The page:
In the boardroom of the Baylor Scott & White Central Texas Foundation, a group of tireless volunteers and foundation staff members are putting finishing touches on the 2017 Boots and Bandanas fundraiser to be held May 20, benefiting the Baylor Scott & White McLane Children’s Medical Center.

Their goal is to add another specially equipped ambulance they call “Little Brother,” to the hospital’s current emergency vehicles. This will allow a trained transport team to reach any part of Bell County or beyond to transfer a sick or injured child to McLane Children’s Hospital for care.

“The ambulance travels everywhere,” said Betty Thrasher, who has been the chair of the Visionaries since 2010.

The Visionaries are a volunteer group of women who put their passion and dedication toward improving the lives of children, not just in Central Texas but all over the state and sometimes beyond.

“These women are leaders in our community,” said Susan Fergus, RN, vice president of donor relations for the Baylor Scott & White Central Texas Foundation. “These ladies started the charge in 2008 and came behind us 100 percent to help raise money for a children’s hospital.”

Fergus said it was a communitywide effort that continues today, and that it has made a huge difference for children who may have had to travel out of the community for care.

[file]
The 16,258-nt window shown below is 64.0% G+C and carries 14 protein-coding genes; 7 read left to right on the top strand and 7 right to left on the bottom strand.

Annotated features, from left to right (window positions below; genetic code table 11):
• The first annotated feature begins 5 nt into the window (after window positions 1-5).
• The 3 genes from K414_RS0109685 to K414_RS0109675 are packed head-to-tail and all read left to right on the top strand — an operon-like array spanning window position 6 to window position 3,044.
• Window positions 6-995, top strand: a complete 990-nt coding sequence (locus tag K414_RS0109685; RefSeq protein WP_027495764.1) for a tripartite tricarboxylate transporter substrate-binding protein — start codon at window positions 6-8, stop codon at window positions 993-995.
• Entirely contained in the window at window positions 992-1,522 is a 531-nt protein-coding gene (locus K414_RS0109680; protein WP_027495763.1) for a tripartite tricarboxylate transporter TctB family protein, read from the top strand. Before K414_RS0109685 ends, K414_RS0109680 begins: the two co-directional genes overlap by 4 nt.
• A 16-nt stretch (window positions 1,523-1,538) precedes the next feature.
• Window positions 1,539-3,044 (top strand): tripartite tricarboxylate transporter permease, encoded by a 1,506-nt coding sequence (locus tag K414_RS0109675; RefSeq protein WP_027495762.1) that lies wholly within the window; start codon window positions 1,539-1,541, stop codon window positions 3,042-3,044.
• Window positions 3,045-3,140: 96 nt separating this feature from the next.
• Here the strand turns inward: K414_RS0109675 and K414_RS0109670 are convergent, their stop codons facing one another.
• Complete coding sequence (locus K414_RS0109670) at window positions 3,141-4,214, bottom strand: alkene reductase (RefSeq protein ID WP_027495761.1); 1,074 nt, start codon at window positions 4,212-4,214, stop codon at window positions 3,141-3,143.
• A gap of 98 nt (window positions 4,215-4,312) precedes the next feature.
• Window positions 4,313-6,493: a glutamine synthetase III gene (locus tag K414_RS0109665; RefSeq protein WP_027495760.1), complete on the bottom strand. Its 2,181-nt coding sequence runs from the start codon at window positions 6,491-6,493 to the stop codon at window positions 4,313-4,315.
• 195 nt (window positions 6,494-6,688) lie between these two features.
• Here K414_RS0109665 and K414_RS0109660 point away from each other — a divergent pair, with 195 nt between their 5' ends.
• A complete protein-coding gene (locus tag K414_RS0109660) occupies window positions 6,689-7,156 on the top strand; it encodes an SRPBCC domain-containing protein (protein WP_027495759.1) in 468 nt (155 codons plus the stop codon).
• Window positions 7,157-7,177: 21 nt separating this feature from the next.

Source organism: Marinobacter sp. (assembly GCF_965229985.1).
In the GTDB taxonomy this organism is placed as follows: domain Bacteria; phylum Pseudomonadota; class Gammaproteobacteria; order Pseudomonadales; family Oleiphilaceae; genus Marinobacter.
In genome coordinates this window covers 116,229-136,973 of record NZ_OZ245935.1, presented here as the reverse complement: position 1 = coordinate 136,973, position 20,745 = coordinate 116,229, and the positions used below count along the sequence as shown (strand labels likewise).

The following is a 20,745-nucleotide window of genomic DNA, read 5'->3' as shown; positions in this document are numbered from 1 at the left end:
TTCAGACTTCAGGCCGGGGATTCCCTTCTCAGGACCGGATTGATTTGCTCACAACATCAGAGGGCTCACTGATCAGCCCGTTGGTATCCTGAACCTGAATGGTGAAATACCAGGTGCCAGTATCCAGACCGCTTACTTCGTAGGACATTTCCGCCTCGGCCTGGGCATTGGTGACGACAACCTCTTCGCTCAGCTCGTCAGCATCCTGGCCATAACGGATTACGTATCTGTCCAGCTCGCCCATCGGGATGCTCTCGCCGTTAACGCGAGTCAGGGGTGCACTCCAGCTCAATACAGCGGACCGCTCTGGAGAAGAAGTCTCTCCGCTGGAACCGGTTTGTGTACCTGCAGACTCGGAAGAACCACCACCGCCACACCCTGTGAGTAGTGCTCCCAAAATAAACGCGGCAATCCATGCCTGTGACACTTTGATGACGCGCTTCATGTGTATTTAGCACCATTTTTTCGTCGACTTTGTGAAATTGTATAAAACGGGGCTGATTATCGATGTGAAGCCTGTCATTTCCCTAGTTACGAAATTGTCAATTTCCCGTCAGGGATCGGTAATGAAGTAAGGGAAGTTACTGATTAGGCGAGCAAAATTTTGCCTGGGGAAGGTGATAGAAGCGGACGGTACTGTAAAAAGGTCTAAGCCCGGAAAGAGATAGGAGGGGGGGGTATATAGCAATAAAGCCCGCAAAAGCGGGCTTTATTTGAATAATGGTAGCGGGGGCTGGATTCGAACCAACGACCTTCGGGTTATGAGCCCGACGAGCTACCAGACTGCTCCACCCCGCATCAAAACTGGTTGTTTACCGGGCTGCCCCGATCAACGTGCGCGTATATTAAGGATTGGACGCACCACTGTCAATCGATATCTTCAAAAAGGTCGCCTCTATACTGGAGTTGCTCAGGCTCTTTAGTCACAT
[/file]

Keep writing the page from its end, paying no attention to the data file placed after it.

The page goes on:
Prior to the new facility opening in 2012, the children’s hospital was housed on the fourth floor of Scott & White Memorial Hospital, now known as the Baylor Scott & White Medical Center-Temple.

“In 2008, we did a study about how many children in our community came to Scott & White,” said Nancy Birdwell, former chief development officer for the Scott & White Health System. “Fifty-seven percent came to Memorial and 43 percent were going someplace else.” That translated to about 750 families every year leaving the area for their children’s health care, she said.

The children’s hospital is a member of the Children’s Miracle Network, and through CMN, nearly $10 million was raised between 1985 and 2005 for the facility, largely in corporate donations.

But all those generous donations didn’t stop the need to transfer children to outside pediatric hospitals.